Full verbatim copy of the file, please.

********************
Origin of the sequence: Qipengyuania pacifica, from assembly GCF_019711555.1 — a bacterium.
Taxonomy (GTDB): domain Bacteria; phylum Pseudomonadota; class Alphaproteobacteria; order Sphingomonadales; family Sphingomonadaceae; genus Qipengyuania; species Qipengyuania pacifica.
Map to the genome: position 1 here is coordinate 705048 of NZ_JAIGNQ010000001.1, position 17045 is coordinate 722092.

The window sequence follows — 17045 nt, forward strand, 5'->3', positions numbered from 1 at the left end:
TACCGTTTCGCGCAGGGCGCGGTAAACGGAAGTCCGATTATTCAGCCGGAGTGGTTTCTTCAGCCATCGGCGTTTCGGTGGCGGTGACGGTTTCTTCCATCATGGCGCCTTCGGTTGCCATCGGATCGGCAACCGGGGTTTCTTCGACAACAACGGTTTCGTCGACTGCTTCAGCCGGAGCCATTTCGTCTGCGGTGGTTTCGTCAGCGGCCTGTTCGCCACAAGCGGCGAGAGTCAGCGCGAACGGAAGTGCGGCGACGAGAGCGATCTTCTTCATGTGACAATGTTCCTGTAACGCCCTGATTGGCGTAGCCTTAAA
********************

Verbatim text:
Origin of the sequence: Qipengyuania pacifica, from assembly GCF_019711555.1 — a bacterium.
Taxonomy (GTDB): domain Bacteria; phylum Pseudomonadota; class Alphaproteobacteria; order Sphingomonadales; family Sphingomonadaceae; genus Qipengyuania; species Qipengyuania pacifica.
Map to the genome: position 1 here is coordinate 705048 of NZ_JAIGNQ010000001.1, position 17045 is coordinate 722092.

The window sequence follows — 17045 nt, forward strand, 5'->3', positions numbered from 1 at the left end:
TACCGTTTCGCGCAGGGCGCGGTAAACGGAAGTCCGATTATTCAGCCGGAGTGGTTTCTTCAGCCATCGGCGTTTCGGTGGCGGTGACGGTTTCTTCCATCATGGCGCCTTCGGTTGCCATCGGATCGGCAACCGGGGTTTCTTCGACAACAACGGTTTCGTCGACTGCTTCAGCCGGAGCCATTTCGTCTGCGGTGGTTTCGTCAGCGGCCTGTTCGCCACAAGCGGCGAGAGTCAGCGCGAACGGAAGTGCGGCGACGAGAGCGATCTTCTTCATGTGACAATGTTCCTGTAACGCCCTGATTGGCGTAGCCTTAAA